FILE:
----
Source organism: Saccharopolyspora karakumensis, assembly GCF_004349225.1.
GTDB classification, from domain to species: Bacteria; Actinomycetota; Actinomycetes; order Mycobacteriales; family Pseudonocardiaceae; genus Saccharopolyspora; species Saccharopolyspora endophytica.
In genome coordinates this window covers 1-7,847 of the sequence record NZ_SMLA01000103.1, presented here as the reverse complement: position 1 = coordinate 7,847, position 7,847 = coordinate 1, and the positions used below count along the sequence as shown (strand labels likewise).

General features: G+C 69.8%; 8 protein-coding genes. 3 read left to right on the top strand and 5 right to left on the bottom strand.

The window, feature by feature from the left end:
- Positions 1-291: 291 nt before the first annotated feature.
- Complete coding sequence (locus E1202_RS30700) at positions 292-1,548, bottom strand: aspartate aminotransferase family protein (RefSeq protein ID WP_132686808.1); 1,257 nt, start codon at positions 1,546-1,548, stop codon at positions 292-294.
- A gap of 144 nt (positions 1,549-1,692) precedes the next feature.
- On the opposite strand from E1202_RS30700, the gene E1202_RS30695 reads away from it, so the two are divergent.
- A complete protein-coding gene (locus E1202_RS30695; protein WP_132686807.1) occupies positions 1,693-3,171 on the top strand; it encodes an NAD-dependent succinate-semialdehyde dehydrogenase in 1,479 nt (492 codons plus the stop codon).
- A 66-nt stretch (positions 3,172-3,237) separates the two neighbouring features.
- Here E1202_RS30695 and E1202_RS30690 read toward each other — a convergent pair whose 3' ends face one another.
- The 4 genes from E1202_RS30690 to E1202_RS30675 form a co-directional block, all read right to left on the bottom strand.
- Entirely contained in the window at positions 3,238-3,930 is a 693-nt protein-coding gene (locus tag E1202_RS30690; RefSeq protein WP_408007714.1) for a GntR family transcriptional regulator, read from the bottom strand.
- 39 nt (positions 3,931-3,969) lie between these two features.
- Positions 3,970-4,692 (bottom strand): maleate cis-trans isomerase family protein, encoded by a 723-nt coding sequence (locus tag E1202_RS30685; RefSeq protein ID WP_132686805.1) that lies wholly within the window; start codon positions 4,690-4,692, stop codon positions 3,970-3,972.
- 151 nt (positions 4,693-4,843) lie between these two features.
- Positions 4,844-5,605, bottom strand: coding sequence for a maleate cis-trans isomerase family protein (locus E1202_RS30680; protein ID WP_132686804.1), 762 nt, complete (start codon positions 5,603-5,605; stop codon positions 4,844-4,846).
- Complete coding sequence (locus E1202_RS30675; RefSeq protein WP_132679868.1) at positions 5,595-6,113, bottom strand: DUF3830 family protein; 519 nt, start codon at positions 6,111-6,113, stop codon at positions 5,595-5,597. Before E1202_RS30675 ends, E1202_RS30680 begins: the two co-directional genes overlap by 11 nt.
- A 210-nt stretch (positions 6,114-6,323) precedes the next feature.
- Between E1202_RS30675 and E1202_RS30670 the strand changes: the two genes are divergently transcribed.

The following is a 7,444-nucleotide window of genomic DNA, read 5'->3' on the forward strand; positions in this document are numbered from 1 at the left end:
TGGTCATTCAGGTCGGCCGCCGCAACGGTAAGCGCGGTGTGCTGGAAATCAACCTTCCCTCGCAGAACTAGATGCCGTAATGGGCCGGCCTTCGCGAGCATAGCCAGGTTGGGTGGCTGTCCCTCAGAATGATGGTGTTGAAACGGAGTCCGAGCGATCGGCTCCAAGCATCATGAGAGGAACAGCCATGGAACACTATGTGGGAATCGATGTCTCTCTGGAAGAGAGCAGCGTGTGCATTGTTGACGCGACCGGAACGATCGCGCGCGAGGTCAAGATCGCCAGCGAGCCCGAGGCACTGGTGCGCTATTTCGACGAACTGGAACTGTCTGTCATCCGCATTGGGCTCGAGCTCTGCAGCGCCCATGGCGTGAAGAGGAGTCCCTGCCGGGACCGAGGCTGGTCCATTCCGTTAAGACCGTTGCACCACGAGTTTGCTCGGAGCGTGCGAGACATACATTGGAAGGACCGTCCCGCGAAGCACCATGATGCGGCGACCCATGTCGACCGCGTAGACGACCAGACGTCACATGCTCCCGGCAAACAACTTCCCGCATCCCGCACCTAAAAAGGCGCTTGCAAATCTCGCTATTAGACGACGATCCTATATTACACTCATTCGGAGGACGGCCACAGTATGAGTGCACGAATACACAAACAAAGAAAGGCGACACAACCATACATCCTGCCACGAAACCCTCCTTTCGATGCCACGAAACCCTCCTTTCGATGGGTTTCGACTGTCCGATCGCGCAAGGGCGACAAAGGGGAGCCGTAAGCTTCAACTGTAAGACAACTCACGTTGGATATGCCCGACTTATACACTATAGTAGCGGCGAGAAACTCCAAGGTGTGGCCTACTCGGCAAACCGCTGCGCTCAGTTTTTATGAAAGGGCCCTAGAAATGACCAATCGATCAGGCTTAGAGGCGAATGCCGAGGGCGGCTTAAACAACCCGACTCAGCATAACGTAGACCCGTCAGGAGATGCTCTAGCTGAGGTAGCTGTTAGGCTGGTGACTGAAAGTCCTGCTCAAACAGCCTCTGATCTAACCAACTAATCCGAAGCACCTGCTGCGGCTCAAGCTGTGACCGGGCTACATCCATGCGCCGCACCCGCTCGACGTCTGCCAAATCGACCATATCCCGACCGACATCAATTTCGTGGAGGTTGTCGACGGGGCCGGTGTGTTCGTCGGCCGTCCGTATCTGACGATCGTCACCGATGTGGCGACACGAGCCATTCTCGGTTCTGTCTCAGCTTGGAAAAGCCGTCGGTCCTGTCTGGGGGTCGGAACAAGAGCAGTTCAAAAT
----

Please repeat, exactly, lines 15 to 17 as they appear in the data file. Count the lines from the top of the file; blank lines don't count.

- 39 nt (positions 3,931-3,969) lie between these two features.
- Positions 3,970-4,692 (bottom strand): maleate cis-trans isomerase family protein, encoded by a 723-nt coding sequence (locus tag E1202_RS30685; RefSeq protein ID WP_132686805.1) that lies wholly within the window; start codon positions 4,690-4,692, stop codon positions 3,970-3,972.
- 151 nt (positions 4,693-4,843) lie between these two features.